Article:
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Did you know Ghana spends proportionally more on education than the UK, but poverty still prevents some of its children from going to school? Although officially free, basic school presents additional costs, starting with shoes and uniform (up to 90 cedis or around £15 – a significant sum for people lacking any disposable income). As a result, in families, sometimes only some children have the chance to go to school. The others, generally the girls, stay at home and perform domestic tasks. 

Change For Ghana aims to bridge the gap between the additional costs that creates an obstacle for a child's 

education. Through your help and support, we aim to provide basic educational needs such as:

  • Provision of School Uniform, Stationary, Text Books, Teaching Aids & Materials and ICT facilities.

  • Maintenance of selected school grounds and sports areas.

We also aim​ to promote awareness of:

  • Sexual education (more than 290k adults and children living with HIV/AIDS)

  • Sickle Cell awareness

This will help educate and also mitigate the issue of unemployment in our community.



Most of the infrastructure in Ghana exhibit significant deficiency in conditions and functionality. This increases vulnerability to risk for the local community. 


Statistics show a total of 2,076 people died in road traffic accidents in 2017. This is eight people less than the 2,084 people killed in 2016. This alarming number is all due to poor roads.

We aim to reduce this statistics in every way possible.



Ghana is in dire straits when it comes to sanitation. The lack of clean drinking water and sanitation systems is a severe public health concern in Ghana, contributing to 70% of diseases in Ghana. Due to unclean water and improper sanitation, Ghana has 1,000 children under five years old dying each year from diarrhea, caused by polluted water.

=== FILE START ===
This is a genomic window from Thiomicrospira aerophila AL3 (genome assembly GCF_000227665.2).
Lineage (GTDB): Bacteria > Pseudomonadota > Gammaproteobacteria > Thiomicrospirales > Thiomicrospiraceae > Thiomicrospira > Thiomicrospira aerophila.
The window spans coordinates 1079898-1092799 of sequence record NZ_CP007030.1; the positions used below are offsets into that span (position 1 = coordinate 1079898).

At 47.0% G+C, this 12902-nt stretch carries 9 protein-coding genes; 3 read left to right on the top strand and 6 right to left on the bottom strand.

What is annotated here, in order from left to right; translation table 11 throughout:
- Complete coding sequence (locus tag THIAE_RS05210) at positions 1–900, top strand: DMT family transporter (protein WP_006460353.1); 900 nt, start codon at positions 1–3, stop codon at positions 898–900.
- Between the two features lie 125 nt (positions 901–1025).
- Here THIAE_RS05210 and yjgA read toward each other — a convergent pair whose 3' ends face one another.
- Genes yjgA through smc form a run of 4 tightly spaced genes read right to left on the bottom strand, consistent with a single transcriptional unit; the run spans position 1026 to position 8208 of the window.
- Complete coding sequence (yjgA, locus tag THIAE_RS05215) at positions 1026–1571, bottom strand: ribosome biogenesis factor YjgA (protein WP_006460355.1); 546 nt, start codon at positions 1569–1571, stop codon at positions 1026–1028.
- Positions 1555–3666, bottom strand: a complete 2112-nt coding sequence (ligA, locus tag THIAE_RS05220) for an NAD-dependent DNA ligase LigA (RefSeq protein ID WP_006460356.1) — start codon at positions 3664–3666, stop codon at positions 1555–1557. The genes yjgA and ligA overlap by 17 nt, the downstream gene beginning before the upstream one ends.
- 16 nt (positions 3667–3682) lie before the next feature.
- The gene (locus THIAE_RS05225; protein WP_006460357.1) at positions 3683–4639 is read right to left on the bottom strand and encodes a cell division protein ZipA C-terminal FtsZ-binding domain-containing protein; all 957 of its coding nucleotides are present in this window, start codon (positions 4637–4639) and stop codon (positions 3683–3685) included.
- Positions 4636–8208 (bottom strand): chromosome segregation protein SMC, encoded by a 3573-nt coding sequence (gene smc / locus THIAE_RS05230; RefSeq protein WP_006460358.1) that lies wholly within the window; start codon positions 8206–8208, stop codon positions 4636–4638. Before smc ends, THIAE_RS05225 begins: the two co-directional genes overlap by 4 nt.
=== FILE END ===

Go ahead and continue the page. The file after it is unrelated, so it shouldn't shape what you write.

Streets and gutters are still littered with waste and unpleasant sights of pest-infested, stinking and overflowing waste collection containers. The result is the annual outbreak of Cholera and other preventable diseases in the country. Sadly enough, sanitation-related diseases have over the years been among the top ten diseases reported at Out-Patients Departments (OPDs) in health centres costing the nation huge sums of money annually. 

Estimates show that Ghana loses close to $300million every year due to poor sanitation and yet it remains an unseen emergency to the public and decision makers because its effects are not as sudden as an earthquake or tsunami which claims thousands of lives within a short period. C4G aims to bridge this gap by providing resources and support capable to mitigating this issue.

Did you know that only two out of every one hundred people with mental illness in Ghana will get the care they need? Without proper treatment, this can lead to social exclusion and poverty for those with the illness and their families.


Mental health is rarely discussed in the Ghanaian culture. It is the elephant in the room. It makes people uncomfortable. When mental illness is talked about, the conversation always lacks awareness.

Even government spending on mental health reflects the priority attached to the issue, with a heartbreaking 1.4 percent of the total health budget allocated to mental health. This means isolated, understaffed, and poorly-maintained psychiatric facilities are the only picture of mental health that most Ghanaians are familiar with.

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